As life changed around me I struggled with finding my identity again. Was I the daughter of a child abuser or the daughter of a pastor? It all depended on who you asked. I let situations and titles become who I was. I had gotten to a place where everything I had become concealed everything I grew up as, but eventually it surfaced in my private life.

I found myself alone at my church one night, sitting on the floor at the altar praying. I was pouring my heart out to God about how deep down I still struggled with abandonment, rejection,  and feeling used and unwanted. I felt Him prompting me to get my Bible, and while I rarely just flip open the Bible to a random spot and assume that God is talking, I knew it was Him. I started reading verses about being forsaken.

“I will never leave thee nor forsake thee.” -Hebrews 13:5c

“When my father and my mother forsake me, then the LORD will take me up.” -Psalm 27:10

“I have been young, and now am old; yet have I not seen the righteous forsaken, nor his seed begging bread.” -Psalm 37:25

And then I felt God speak directly to me–giving me my identity, in the last verse:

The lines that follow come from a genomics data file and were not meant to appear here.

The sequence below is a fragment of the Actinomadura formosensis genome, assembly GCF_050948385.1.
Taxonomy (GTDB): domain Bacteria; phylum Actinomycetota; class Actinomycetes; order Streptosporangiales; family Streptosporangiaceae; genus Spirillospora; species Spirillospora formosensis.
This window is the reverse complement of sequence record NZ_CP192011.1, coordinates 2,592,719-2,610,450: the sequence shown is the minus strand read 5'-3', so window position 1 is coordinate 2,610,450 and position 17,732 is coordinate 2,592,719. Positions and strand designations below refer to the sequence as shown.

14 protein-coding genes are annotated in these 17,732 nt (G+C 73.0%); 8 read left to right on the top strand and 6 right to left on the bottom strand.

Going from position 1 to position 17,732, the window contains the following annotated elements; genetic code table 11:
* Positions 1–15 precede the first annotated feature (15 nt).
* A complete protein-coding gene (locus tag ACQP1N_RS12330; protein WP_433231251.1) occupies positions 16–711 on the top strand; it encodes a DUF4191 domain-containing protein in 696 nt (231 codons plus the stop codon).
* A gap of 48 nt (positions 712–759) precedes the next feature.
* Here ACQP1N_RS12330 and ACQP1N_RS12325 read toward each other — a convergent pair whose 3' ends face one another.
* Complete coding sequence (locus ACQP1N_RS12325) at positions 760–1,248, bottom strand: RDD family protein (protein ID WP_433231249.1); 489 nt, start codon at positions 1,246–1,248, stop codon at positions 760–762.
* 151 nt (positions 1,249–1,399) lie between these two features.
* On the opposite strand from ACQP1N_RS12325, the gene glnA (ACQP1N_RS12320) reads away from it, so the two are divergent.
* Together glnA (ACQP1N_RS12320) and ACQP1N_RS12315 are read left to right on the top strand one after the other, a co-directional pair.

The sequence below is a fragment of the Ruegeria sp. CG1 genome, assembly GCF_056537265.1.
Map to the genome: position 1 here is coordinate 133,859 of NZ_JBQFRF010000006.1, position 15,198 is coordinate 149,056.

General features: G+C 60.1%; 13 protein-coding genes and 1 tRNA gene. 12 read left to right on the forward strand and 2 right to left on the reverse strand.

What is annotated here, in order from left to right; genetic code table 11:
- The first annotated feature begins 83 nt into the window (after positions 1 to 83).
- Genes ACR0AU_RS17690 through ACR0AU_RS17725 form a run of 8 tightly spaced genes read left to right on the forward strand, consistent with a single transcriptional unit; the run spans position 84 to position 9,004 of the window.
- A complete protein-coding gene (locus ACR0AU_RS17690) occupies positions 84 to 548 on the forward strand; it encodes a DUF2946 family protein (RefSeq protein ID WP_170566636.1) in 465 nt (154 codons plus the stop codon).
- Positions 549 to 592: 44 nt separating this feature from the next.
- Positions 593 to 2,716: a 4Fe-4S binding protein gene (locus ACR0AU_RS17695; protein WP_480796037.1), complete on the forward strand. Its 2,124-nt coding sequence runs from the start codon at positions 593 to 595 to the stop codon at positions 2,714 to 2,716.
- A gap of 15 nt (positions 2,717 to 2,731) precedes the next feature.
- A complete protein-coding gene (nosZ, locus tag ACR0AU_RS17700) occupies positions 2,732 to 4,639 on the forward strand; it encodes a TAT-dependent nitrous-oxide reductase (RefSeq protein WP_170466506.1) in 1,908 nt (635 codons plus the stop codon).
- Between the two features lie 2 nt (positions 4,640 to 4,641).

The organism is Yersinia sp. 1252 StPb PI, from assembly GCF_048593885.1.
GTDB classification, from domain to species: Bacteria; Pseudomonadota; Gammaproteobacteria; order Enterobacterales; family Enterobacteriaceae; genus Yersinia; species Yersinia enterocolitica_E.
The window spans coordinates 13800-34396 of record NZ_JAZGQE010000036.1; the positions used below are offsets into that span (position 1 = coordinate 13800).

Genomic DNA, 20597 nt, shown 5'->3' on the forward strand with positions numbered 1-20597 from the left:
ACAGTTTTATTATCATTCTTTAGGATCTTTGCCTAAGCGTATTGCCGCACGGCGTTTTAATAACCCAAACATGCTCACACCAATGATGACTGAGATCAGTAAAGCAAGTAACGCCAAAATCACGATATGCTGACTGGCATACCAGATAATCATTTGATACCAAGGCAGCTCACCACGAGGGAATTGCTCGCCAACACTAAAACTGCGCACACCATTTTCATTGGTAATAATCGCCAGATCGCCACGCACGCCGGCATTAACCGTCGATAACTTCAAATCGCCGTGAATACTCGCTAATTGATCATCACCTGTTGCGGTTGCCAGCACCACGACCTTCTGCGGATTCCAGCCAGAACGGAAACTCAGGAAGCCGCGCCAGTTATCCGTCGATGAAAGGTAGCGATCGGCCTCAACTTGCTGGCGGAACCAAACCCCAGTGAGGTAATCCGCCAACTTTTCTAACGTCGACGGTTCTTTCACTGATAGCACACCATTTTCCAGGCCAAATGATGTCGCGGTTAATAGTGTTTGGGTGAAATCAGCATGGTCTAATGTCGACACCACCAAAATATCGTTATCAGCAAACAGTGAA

“Thou shalt no more be termed Forsaken; neither shall thy land any more be termed Desolate: but thou shalt be called Hephzibah, and thy land Beulah: for the Lord delighteth in thee, and thy land shall be married.” -Isaiah 62:4

All my life, even if I could ignore it at times, I felt forsaken. I had poured so much of my life into finding who I was–where I belonged, what I was good at, building a reputation–that I failed to realized where my true identity was. It was and is in Christ. The whole world can forsake you but He has promised that He never will. We are not forsaken and will no longer be called that, for God delights in us. His love is not based on what we do. Yes, we need to obey His word to be saved–but He has made that simple. He hasn’t put us in a rat race where we have to figure everything out and be perfect. He loves us. HE. LOVES. US.